Student on a budget

Respiratory therapy major Beth Lantz is one student who falls under the “nontraditional” category at Weber State University. She was married last year and has spent that time with her husband adjusting to married life as a student. Even with two incomes, Lantz said that she and her husband still have to be careful with their money.

“It’s important for us to budget, because it’s our livelihood,” Lantz said. “My husband and I are really gung-ho about being debt-free. We want to start having kids eventually, and we want to bring them into the least stressful environment as possible.”

Being a college student seems to be synonymous with not having a lot of money in one’s wallet. An education is an expensive endeavor. But with a little planning and using WSU resources, students can put aside a little extra dough.

One place for students to start when evaluating their budgets is looking at how they spend their money. Students should begin evaluating what spending areas they can cut back in. For example, if a lot of money goes toward eating at restaurants, they take a few extra minutes in the morning to pack a lunch from home. Using student resources can help a student put away some money, too.

One major resource is the free UTA Ed Pass, which can help cut back on gas and car costs. The gym is also offered to students for free; all they need is their student ID card. Also, for when students are sick, the Student Health Center does many medical procedures at no or low cost, and also offers discounts on prescriptions. For more recreational purposes, a bowling alley and pool tables are located in the Shepherd Union Building.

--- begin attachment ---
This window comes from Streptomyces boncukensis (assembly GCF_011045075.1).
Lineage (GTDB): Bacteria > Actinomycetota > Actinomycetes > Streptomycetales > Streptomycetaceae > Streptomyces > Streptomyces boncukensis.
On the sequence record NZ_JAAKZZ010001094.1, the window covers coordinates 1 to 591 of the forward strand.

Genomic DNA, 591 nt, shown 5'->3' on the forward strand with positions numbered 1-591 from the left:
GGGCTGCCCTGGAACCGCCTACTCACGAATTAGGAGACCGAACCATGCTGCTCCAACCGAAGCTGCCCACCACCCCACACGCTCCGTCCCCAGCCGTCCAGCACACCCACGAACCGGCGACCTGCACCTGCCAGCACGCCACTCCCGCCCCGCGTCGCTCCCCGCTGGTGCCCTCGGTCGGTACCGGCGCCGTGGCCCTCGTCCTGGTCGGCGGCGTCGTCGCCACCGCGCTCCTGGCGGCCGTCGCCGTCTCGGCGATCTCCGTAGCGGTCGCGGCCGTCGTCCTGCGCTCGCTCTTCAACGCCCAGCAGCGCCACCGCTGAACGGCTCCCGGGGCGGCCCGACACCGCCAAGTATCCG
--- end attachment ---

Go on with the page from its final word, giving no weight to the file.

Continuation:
The newest budgeting trend is couponing. Many students might be hesitant to try couponing because it can seem like a time-consuming project. Sammy Hallows, who teaches seminars on couponing, said that it can be done in an hour a week and significantly cut down on grocery bills each month.

“If you do it efficiently, it only takes about an hour a week to coupon,” Hallows said. “Being a student is hectic, but everyone has an hour. It just takes some trial and error.”

Textbooks can take also put a dent in a student’s funds. Websites like, and can help students find the best deals on the textbooks they need. Many books at the WSU Bookstore also have new and used prices, and many can now be rented as well. Taking a little extra time to shop around can often help students save money on textbooks.

Finally, money can also be saved on entertainment. Sites like have discounts on events and activities in Utah. There are a lot of entertainment activities at WSU as well.

“I usually look for coupons when we go out,” said nursing major Tiffany Kerr. “We’ll plan our date night around our coupons or even have a date night at home. We’ll go out and buy something cheap and cook it together.”

Many students’ financial plans have room for improvement. If students get in the habit of budgeting and monitoring their spending, it will be one less thing on their plates for fall semester.